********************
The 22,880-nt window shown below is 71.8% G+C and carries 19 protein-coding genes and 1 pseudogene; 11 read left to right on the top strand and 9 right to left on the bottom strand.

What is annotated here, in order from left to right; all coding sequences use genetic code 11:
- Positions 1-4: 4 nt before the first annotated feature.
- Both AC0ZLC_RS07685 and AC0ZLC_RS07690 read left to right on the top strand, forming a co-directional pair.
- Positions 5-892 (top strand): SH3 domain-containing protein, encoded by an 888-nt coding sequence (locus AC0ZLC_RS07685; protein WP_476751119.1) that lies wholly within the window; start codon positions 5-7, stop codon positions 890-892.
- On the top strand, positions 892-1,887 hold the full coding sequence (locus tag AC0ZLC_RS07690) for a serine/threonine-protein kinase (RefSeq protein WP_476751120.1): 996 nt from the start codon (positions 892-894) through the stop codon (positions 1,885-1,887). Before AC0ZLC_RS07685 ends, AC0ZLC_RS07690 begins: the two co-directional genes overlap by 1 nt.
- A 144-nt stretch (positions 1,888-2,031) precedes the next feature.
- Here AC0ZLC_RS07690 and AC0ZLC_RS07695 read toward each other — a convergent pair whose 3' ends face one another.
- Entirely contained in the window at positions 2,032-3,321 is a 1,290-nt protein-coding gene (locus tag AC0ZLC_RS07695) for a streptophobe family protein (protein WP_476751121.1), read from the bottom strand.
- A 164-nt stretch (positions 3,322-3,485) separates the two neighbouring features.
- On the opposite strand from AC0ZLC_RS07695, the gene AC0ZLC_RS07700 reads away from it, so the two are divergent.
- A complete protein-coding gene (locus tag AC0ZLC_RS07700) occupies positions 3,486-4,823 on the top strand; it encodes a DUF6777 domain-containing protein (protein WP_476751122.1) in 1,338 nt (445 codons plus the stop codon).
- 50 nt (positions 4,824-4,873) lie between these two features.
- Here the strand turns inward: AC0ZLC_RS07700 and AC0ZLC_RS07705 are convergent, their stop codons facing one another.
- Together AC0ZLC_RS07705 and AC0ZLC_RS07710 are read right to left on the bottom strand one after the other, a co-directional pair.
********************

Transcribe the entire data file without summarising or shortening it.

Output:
The 22,880-nt window shown below is 71.8% G+C and carries 19 protein-coding genes and 1 pseudogene; 11 read left to right on the top strand and 9 right to left on the bottom strand.

What is annotated here, in order from left to right; all coding sequences use genetic code 11:
- Positions 1-4: 4 nt before the first annotated feature.
- Both AC0ZLC_RS07685 and AC0ZLC_RS07690 read left to right on the top strand, forming a co-directional pair.
- Positions 5-892 (top strand): SH3 domain-containing protein, encoded by an 888-nt coding sequence (locus AC0ZLC_RS07685; protein WP_476751119.1) that lies wholly within the window; start codon positions 5-7, stop codon positions 890-892.
- On the top strand, positions 892-1,887 hold the full coding sequence (locus tag AC0ZLC_RS07690) for a serine/threonine-protein kinase (RefSeq protein WP_476751120.1): 996 nt from the start codon (positions 892-894) through the stop codon (positions 1,885-1,887). Before AC0ZLC_RS07685 ends, AC0ZLC_RS07690 begins: the two co-directional genes overlap by 1 nt.
- A 144-nt stretch (positions 1,888-2,031) precedes the next feature.
- Here AC0ZLC_RS07690 and AC0ZLC_RS07695 read toward each other — a convergent pair whose 3' ends face one another.
- Entirely contained in the window at positions 2,032-3,321 is a 1,290-nt protein-coding gene (locus tag AC0ZLC_RS07695) for a streptophobe family protein (protein WP_476751121.1), read from the bottom strand.
- A 164-nt stretch (positions 3,322-3,485) separates the two neighbouring features.
- On the opposite strand from AC0ZLC_RS07695, the gene AC0ZLC_RS07700 reads away from it, so the two are divergent.
- A complete protein-coding gene (locus tag AC0ZLC_RS07700) occupies positions 3,486-4,823 on the top strand; it encodes a DUF6777 domain-containing protein (protein WP_476751122.1) in 1,338 nt (445 codons plus the stop codon).
- 50 nt (positions 4,824-4,873) lie between these two features.
- Here the strand turns inward: AC0ZLC_RS07700 and AC0ZLC_RS07705 are convergent, their stop codons facing one another.
- Together AC0ZLC_RS07705 and AC0ZLC_RS07710 are read right to left on the bottom strand one after the other, a co-directional pair.